My brother returned home from work, smartly dressed in the way people in the corporate entertainment industry do. He looked at the screen. Putting down his bag, he asked for the second controller. We sat in the living room, Xbox 360 controllers in hand, as the new and flashy character selection menu appeared: I was Chun Li, he was Ryu. When the stage loaded, both characters appeared on opposite ends of the screen, bouncing gently on the spot.
ROUND 1: FIGHT!
Secret of Mana -- Mark
Sometimes I forget that games can be worth more than the mechanics that drive them. Even as a youngster I was obsessed with the way games worked, and I was probably about 13-years-old -- supremely self-indulgent, arrogant; greasy, dotted with plukes -- when I first played Secret of Mana.
My favourite game was The Legend of Zelda: A Link to the Past and its methods were gospel. The mechanics, the feel, the dungeon design; the seamless way it slipped between parallel worlds. The sense of exploration, piece by piece -- the bare bones story, the way it belonged to you, how you could clutch at it, the feeling that the gaps meant something.
And it was for all these reasons that my first experience with Secret of Mana left me overwhelmingly disappointed. Nowadays Squaresoft's opus most likely feels stripped back and simple compared with others of its ilk -- but as my first experience with a proper Japanese RPG, it felt stupidly bloated. Endless menus I didn’t understand, the slack feeling of movement; the simplistic, non-existent level design. Bleh. It wasn’t Zelda, and that was the experience I so desperately longed to relive.
If Secret of Mana was released today I’d probably treat it with the precise same disdain I’ve slavered on every JRPG released since, but back then I was 13. Homework was done in minutes, not hours. I was given a couple of games at Christmas and that was it. So I stuck with it, against what I thought was my better judgement, determined to get my Mother’s money’s worth.
The moment it clicked is lost in time and memory; I actually have no honest recollection of ever truly loving Secret of Mana, except in hindsight. I remember being drawn in by the story, which probably seems trite now. I remember becoming invested in the characters, which were mostly projections of my own crude making.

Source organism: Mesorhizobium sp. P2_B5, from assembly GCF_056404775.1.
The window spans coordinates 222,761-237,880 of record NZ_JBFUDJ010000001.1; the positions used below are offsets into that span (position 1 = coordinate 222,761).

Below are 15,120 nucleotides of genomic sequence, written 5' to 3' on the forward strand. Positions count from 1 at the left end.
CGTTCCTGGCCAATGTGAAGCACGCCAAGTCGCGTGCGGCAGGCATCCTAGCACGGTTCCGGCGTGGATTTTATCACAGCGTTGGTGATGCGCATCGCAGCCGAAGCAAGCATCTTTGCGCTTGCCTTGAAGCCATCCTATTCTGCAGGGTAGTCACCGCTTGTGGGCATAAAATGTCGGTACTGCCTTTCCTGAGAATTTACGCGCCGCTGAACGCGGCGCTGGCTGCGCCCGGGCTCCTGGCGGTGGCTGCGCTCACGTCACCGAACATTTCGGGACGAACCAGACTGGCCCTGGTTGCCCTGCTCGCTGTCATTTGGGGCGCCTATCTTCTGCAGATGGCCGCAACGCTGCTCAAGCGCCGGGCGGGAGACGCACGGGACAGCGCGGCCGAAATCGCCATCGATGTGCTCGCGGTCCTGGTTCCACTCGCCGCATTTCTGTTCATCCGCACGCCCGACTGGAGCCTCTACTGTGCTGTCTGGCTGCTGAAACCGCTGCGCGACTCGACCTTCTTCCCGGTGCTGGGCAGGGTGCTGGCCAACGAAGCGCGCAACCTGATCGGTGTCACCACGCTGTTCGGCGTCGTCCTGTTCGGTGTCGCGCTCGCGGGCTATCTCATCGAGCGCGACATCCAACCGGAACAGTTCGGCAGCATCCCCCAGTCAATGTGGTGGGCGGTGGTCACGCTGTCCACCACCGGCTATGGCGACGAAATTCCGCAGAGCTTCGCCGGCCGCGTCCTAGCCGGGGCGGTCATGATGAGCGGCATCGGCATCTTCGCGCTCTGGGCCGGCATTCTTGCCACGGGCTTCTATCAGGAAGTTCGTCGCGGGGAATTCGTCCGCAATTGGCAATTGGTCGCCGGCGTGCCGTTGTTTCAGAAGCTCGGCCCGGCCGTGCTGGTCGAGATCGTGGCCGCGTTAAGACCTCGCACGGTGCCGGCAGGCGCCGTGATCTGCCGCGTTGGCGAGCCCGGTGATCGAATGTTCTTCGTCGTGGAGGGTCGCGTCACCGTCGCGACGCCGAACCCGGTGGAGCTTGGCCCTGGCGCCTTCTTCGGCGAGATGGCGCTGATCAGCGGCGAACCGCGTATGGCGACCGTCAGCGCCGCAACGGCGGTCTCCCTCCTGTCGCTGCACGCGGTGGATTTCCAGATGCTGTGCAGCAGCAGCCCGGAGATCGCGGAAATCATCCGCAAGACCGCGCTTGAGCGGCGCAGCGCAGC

Most of all I remember the music -- the most direct route to that addictive, relentlessly destructive nostalgia that leaves us all vulnerable. That time machine whose destination is not a real place, or a genuine feeling you once had -- more like a hollow echo, a sense of looking back at the person you once were, for better or worse, and being trapped in an empty shell of what it used to be. A shell where the details just drizzle and you’re left with just a vague sense of it.
Those words may seem self-indulgent, but it's something we can all relate to -- part of us wants to shake off the malaise and push forward; another part clings to it desperately.
Every now and then I do a search on YouTube -- 'Ice level Secret of Mana', that's what I type. Then I listen.
My brother is annoying and wants to play, but I don’t let him because it’s my turn. I got 19/20 in my maths test but I don’t like school, because it's so stupid. My sweater is too big for me, but I have to wear it. It itches. My Dad is outside walking the dogs and it's freezing in here. I wish my Mum would stop vacuuming all the time, it's too loud and I want to play Secret of Mana.
HYPER magazine's Japan Special is a celebration of Japan's contribution to the world of gaming. This issue goes on sale today at newsagents all around Australia and New Zealand.